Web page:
Improving Healthcare with Technology Depends on Faster Adoption of Innovation  

By Lucienne M. Ide, MD, PhD, Founder of Rimidi

By Lucienne M. Ide, MD, PhD, Founder at Rimidi

Improving Healthcare with Technology Depends on Faster Adoption of Innovation

When Electronic Medical Records (EMRs) were introduced in the early 1970s the vision was clear: digitizing patient records would make healthcare more efficient, and better for the patient and provider. Fast forward to today—we’ve come a long way towards the goal of a better system, but we aren’t quite there. We’ve identified the industry’s pain points, and laid the groundwork for solutions. Widespread adoption of the three healthcare tech ideas below will be crucial to building a healthcare system that is better for patients and the clinicians alike.

Interoperability and SMART on FHIR

In 2018, the Centers for Medicare and Medicaid (CMS) renamed “Meaningful Use” to “Promoting Interoperability”, which is a good indicator that we are inching closer to greater efficiency in healthcare. Essentially, interoperability means the ability for health information systems and software apps to communicate, exchange data and use the data they’ve shared. “Digitizing healthcare” was initially driven by revenue optimization and then care standardization. Clinical efficiency seems to be the forgotten promise but will ultimately be one of the most meaningful outcomes. While EMRs have made huge strides in digitizing healthcare and allowing for data to lead the way, they haven’t always communicated well with each other or other technology. Enter Fast Healthcare Interoperability Resources, or ‘FHIR.’

FHIR is a standardized API that enables better discreet data exchange between different EHRs and health IT apps. FHIR created a shared language for health IT systems that all health IT players could use to exchange, interpret and process health data.

Substitutable Medical Applications and Reusable Technologies (SMART) added an additional layer of consideration to FHIR, addressing how users would engage with third-party applications inside of the Electronic Health Record (EHR), or other health IT platform workflow. The standard supports both single sign-on to third party applications as well as an integrated user experience. While it’s certainly still in its early days, SMART on FHIR is catching on across the industry.

Clinical Decision Support – CDS Hooks

The primary care physician checklist is ever-growing. Does the patient use tobacco? Do they wear a seatbelt? Do they floss? Do they eat enough kale? Instead of leveraging technology to empower the physician to know what is best for their patients, we’re adding more mandatory boxes to check that may not even pertain to that patient’s problem that they are presenting with. On top of that, physicians are tasked with keeping up with rapidly changing clinical guidelines and new therapeutics. Arming clinicians with the information they need to make the best decisions for their patients—while working within their workflow–is essential.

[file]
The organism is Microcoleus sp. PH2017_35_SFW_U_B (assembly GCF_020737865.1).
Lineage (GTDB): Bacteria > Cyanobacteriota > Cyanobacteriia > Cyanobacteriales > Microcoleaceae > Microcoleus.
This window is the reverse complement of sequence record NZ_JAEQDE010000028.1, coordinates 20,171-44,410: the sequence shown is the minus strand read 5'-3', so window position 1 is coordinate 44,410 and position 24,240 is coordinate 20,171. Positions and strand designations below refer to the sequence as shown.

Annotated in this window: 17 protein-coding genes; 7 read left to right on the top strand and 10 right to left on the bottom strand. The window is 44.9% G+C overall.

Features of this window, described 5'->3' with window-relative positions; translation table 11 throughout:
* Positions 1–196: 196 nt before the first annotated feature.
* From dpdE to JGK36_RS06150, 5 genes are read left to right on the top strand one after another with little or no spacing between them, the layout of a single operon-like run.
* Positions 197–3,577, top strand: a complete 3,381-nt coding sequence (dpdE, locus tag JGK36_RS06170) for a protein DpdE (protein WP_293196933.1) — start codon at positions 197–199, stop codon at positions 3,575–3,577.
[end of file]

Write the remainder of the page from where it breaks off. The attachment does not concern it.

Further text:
What if the software systems that clinicians use could be more dynamic? What if technology could prompt the clinician with the information they need when they need it in order to make a more personalized clinical decision? The CDS Hooks specification was created to support this idea. The vision for CDS Hooks is this: A ‘hook’ is programmed within the clinician’s workflow in the EHR, and can share information with third party applications, like the SMART on FHIR apps mentioned above. The app can then trigger a CDS, or Clinical Decision Support, notification and prompt the clinician with relevant information. For example, a new lab result may be available in the EHR indicating worsening kidney function. When the clinician opens that patient record, the EHR silently communicates with the third-party SMART on FHIR app, or launches the app automatically, to show guideline-based medication dosing recommendations for patients with compromised kidney functionPut simply, embedded clinical decision support tools will make it easy for physicians to do the right thing for their patient, and hard to do the wrong thing.

Remote Patient Monitoring and Personalized Medicine

The vison of ‘personalized medicine’ is entirely dependent on bringing in patient-generated health data from connected devices (think step counters with apps but measuring more clinical information, like blood pressure or blood-glucose levels). Clinicians need a way to know what’s going on with patients the 8,516 hours per year that they aren’t engaging with the healthcare system, versus the four hours they may be with their doctor. This data set has been largely ignored but as price points come down on cellular and Bluetooth-enabled devices, data transmission, and cloud storage, connected devices are finally be available to the masses. Interoperability allows us to pull this data into analytics platforms and connect it with patient record data from the EHR, giving clinicians a more complete view of their patients’ health—whether at the point-of-care or virtually.

Not only can technology like this arm clinicians with a better view of each patient’s unique needs, but it can enable remote monitoring to detect costly complications before they happen, and prompt clinicians to intervene with appropriate guideline-based management.

Make no mistake: The convergence of these three emerging healthcare technology trends can change healthcare—but providers must be ready to adopt them.

After working as a physicist, a venture capitalist, an academic clinician and scientist, Lucienne Ide, MD, PhD, decided to start Rimidi to drive innovations in the healthcare industry.

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